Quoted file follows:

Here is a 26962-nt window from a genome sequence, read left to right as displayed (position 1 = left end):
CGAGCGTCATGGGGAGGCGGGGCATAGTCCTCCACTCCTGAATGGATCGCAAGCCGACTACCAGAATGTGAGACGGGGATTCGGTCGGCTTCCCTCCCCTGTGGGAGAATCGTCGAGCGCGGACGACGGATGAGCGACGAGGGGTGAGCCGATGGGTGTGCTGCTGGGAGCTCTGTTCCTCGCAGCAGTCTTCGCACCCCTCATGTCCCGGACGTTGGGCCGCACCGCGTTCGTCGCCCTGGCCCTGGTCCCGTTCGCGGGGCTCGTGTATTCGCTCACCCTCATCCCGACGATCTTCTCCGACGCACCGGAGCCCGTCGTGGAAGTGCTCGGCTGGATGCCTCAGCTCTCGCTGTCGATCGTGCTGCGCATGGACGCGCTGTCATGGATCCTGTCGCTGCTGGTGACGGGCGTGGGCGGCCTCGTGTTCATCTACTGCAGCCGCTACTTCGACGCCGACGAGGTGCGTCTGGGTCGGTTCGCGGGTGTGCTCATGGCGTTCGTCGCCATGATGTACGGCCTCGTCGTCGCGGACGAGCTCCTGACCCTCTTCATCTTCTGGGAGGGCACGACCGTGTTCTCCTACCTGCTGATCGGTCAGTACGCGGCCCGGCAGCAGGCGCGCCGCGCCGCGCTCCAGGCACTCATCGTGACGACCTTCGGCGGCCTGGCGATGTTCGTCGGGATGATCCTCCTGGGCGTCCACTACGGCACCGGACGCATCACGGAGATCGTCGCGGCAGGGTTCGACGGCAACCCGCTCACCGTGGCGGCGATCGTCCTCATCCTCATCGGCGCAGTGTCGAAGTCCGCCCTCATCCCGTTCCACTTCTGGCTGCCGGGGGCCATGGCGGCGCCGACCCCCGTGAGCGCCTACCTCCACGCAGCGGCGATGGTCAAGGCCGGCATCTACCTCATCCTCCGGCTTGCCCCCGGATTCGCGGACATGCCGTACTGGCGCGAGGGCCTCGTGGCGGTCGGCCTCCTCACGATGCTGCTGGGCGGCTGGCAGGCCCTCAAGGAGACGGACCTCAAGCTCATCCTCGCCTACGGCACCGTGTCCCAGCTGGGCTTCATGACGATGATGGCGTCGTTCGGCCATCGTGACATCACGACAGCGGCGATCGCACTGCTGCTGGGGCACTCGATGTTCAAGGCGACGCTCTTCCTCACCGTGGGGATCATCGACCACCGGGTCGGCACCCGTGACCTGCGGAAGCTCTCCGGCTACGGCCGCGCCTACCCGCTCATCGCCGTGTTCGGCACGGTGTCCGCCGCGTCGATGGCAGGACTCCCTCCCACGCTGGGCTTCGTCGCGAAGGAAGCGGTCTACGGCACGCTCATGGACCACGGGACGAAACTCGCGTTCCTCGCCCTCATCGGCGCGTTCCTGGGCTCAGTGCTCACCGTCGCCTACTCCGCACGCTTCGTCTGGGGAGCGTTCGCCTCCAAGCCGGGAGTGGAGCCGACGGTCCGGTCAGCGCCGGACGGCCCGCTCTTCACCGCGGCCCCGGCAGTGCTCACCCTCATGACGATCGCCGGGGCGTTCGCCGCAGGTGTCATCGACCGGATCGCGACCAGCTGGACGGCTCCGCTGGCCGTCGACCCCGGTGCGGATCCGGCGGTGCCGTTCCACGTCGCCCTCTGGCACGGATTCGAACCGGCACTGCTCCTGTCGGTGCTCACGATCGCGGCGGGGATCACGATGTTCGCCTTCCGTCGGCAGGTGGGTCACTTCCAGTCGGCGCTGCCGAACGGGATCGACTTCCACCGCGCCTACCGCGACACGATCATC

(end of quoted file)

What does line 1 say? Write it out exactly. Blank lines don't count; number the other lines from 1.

Here is a 26962-nt window from a genome sequence, read left to right as displayed (position 1 = left end):